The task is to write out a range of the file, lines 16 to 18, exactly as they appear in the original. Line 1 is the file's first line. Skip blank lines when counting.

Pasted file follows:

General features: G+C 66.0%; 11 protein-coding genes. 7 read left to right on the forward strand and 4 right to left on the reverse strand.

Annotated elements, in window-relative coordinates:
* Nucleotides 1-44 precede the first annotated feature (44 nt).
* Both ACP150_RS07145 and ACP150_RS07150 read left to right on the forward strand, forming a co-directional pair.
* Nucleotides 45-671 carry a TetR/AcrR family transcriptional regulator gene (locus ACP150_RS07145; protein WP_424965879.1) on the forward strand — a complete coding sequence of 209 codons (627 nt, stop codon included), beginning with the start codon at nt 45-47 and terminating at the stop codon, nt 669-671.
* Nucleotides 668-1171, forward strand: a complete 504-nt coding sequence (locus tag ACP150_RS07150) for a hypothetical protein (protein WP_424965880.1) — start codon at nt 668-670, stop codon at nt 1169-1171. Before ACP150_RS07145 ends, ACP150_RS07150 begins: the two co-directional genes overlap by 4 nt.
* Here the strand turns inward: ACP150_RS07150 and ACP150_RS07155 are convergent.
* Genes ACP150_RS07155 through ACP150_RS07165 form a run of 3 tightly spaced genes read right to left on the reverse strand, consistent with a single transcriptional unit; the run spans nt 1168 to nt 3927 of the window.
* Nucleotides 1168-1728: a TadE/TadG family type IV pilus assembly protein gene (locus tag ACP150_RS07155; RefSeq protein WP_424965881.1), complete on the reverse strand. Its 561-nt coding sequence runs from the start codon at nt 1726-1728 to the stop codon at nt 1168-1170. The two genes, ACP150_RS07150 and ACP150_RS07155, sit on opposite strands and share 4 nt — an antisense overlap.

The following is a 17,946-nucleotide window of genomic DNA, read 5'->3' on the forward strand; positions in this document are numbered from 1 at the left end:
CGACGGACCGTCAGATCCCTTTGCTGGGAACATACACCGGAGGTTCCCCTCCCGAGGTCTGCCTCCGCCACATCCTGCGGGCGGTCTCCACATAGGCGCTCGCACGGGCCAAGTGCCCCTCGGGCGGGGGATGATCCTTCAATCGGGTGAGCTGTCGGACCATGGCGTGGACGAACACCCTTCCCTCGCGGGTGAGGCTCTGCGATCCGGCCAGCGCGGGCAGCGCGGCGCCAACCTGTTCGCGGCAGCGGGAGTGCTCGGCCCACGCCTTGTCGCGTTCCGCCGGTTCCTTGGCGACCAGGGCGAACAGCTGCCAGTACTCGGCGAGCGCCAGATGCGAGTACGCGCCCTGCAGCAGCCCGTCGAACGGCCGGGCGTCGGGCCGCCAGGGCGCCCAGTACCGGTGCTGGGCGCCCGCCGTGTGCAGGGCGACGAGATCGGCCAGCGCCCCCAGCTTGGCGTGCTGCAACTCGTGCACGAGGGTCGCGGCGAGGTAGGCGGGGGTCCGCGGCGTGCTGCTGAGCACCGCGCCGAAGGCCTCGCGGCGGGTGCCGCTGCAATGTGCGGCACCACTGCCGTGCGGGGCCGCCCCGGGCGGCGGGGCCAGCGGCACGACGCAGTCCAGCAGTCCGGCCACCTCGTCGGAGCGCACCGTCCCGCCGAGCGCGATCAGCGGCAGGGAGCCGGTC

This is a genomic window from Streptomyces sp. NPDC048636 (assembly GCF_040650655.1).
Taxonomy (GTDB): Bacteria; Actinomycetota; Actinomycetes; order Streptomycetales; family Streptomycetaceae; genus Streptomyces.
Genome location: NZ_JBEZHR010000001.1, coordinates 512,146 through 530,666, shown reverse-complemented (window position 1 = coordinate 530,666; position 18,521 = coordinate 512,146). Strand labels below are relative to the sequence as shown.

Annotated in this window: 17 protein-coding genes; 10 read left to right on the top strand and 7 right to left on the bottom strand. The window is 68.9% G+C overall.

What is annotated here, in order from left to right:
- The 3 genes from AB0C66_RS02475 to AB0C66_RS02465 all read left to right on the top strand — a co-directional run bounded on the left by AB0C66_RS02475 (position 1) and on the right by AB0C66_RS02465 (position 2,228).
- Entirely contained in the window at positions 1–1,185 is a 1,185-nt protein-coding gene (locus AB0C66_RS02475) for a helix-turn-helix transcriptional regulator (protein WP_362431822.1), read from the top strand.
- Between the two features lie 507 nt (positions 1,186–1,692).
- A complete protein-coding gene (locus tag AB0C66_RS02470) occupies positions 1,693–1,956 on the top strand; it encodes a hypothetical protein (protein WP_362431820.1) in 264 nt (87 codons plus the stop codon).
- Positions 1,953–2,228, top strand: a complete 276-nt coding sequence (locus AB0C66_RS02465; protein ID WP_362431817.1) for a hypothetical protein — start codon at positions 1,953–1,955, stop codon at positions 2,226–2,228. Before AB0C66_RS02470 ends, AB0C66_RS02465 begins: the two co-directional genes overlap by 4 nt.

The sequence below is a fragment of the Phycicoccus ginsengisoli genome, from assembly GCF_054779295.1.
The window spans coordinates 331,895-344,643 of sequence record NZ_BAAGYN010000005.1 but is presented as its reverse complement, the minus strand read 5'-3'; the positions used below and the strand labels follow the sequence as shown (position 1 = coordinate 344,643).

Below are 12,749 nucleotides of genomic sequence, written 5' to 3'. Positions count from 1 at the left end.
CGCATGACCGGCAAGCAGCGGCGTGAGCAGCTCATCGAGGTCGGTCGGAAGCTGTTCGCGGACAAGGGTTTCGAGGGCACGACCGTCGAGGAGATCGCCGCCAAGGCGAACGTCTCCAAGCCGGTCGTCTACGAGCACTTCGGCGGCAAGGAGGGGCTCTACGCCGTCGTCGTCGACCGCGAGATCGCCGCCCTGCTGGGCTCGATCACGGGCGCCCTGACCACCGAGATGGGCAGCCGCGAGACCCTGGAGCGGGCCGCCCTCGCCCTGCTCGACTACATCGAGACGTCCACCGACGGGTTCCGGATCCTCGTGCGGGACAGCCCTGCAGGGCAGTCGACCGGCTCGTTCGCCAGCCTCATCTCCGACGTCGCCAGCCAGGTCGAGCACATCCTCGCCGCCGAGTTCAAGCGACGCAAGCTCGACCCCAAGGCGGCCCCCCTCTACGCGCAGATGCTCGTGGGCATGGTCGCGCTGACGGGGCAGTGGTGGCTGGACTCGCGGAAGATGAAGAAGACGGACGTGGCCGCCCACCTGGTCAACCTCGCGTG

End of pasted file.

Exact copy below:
What is annotated here, in order from left to right:
- The 3 genes from AB0C66_RS02475 to AB0C66_RS02465 all read left to right on the top strand — a co-directional run bounded on the left by AB0C66_RS02475 (position 1) and on the right by AB0C66_RS02465 (position 2,228).
- Entirely contained in the window at positions 1–1,185 is a 1,185-nt protein-coding gene (locus AB0C66_RS02475) for a helix-turn-helix transcriptional regulator (protein WP_362431822.1), read from the top strand.